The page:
Java is a language that greatly enforces object oriented programming and James Gosling one of the founders of the language received a question: “Why are there primitive types in Java? Why wasn't everything just an object?” to which James responded:

Totally an efficiency thing. There are all kinds of people who have built systems where ints and that are all objects. There are a variety of ways to do that, and all of them have some pretty serious problems. Some of them are just slow, because they allocate memory for everything. Some of them try to do objects where sometimes they are objects, sometimes they are not (which is what the standard LISP system did), and then things get really weird. It kind of works, but it's strange. Just making it such that there are primitive and objects, and they're just different. You solve a whole lot of problems.

I totally agree with James here. But since Dart is mainly trying to compile to JavaScript this probably doesn’t matter that much.


Dart uses implicit interfaces, every class implicitly defines an interface containing all the instance members of the class and of any interfaces it implements. Looking at the following class:

class Person {
  final _name;

  String greet(String who) => 'Hello, $who. I am $_name.';

In this example both _name and the method greet is part of an invisible interface that other classes that implement this class will be able to access.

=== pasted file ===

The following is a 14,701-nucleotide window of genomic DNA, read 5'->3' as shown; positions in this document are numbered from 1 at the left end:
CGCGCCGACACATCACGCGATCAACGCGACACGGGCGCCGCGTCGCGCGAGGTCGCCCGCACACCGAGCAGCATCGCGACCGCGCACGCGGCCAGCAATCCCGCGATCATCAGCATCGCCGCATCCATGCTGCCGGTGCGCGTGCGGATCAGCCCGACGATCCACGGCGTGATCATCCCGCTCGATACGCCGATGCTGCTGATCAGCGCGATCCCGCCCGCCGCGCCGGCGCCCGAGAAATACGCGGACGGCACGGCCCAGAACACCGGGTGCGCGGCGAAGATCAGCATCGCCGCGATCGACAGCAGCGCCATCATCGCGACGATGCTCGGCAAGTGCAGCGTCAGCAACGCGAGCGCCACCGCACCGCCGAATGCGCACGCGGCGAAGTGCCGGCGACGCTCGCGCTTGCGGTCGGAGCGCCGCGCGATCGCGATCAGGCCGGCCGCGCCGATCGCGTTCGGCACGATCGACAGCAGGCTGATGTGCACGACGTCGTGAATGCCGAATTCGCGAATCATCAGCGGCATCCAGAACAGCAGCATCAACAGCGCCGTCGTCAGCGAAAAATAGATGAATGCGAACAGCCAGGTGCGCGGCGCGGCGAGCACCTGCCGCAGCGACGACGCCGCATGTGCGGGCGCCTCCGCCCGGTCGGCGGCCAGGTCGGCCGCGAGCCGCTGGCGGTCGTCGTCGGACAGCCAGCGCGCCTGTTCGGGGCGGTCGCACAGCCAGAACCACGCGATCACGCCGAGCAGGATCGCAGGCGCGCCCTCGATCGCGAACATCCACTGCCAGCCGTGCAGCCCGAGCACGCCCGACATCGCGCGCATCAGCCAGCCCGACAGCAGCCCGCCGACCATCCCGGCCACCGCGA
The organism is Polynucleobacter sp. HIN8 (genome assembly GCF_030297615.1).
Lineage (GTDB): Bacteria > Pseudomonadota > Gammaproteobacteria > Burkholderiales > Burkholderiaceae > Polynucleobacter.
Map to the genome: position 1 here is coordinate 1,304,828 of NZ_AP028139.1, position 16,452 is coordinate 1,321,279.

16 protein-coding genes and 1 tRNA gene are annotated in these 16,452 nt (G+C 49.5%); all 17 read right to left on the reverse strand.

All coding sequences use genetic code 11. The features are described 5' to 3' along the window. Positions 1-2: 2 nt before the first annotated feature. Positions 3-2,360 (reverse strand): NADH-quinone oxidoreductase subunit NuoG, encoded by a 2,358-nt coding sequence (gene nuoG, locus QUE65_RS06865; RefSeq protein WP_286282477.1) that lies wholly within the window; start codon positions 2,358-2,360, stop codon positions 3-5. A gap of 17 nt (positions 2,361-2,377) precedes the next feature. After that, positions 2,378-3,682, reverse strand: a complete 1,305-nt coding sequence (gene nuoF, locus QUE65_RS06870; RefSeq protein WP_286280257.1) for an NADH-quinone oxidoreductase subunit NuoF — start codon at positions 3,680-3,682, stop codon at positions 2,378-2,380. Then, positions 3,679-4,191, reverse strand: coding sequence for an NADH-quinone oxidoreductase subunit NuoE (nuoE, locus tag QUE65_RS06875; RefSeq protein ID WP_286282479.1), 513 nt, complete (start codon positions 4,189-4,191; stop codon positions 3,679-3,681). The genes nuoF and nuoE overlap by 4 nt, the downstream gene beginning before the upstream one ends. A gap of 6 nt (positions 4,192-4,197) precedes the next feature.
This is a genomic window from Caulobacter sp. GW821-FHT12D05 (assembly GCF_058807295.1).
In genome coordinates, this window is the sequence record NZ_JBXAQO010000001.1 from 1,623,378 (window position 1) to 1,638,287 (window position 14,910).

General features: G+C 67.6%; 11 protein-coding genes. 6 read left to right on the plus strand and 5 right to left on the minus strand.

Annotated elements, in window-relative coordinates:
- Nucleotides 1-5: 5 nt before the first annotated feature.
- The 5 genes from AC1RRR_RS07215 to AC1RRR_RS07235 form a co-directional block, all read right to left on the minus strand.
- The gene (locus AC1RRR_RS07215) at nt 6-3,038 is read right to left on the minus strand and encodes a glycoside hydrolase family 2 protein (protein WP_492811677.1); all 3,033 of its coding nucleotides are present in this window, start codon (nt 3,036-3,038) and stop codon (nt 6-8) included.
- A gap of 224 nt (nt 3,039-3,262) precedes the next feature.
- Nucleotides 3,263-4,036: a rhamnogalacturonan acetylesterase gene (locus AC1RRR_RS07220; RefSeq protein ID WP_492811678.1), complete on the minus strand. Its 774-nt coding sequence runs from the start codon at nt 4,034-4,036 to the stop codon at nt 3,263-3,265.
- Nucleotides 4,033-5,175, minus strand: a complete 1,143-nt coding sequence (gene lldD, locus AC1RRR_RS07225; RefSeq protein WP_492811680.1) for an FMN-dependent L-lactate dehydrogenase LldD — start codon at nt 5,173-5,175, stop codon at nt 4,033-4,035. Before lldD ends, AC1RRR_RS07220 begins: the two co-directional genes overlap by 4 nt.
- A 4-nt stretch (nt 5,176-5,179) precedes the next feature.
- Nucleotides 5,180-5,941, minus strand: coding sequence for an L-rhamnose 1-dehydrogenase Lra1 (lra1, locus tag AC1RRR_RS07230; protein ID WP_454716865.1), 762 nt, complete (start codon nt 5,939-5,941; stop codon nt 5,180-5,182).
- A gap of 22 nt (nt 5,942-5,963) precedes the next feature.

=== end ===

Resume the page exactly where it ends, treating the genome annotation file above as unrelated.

In Dart there is no interface keyword hence you cannot declare interfaces in Dart. Instead you have two different keywords `implements` to implement the implicit interface that Dart creates for your class and the `extend` that works as usual.

I tried searching the web to find an answer to what problem implicit interfaces actually solves but all I could find was this link which states “Implicit interfaces are a powerful tool in Dart to avoid having to repeat the contract of a class when it can be trivially inferred from the signatures of an implementation of that contract.” I see this as a potential problem as an interface is a contract where you specify the intent of how to use something. Mixing this with the actual implementation is not the same thing, and sure you save some time having to write code for the contract but I can see this actually saving you time in the long run for example in the case when someone implements an interface not intended to be implemented.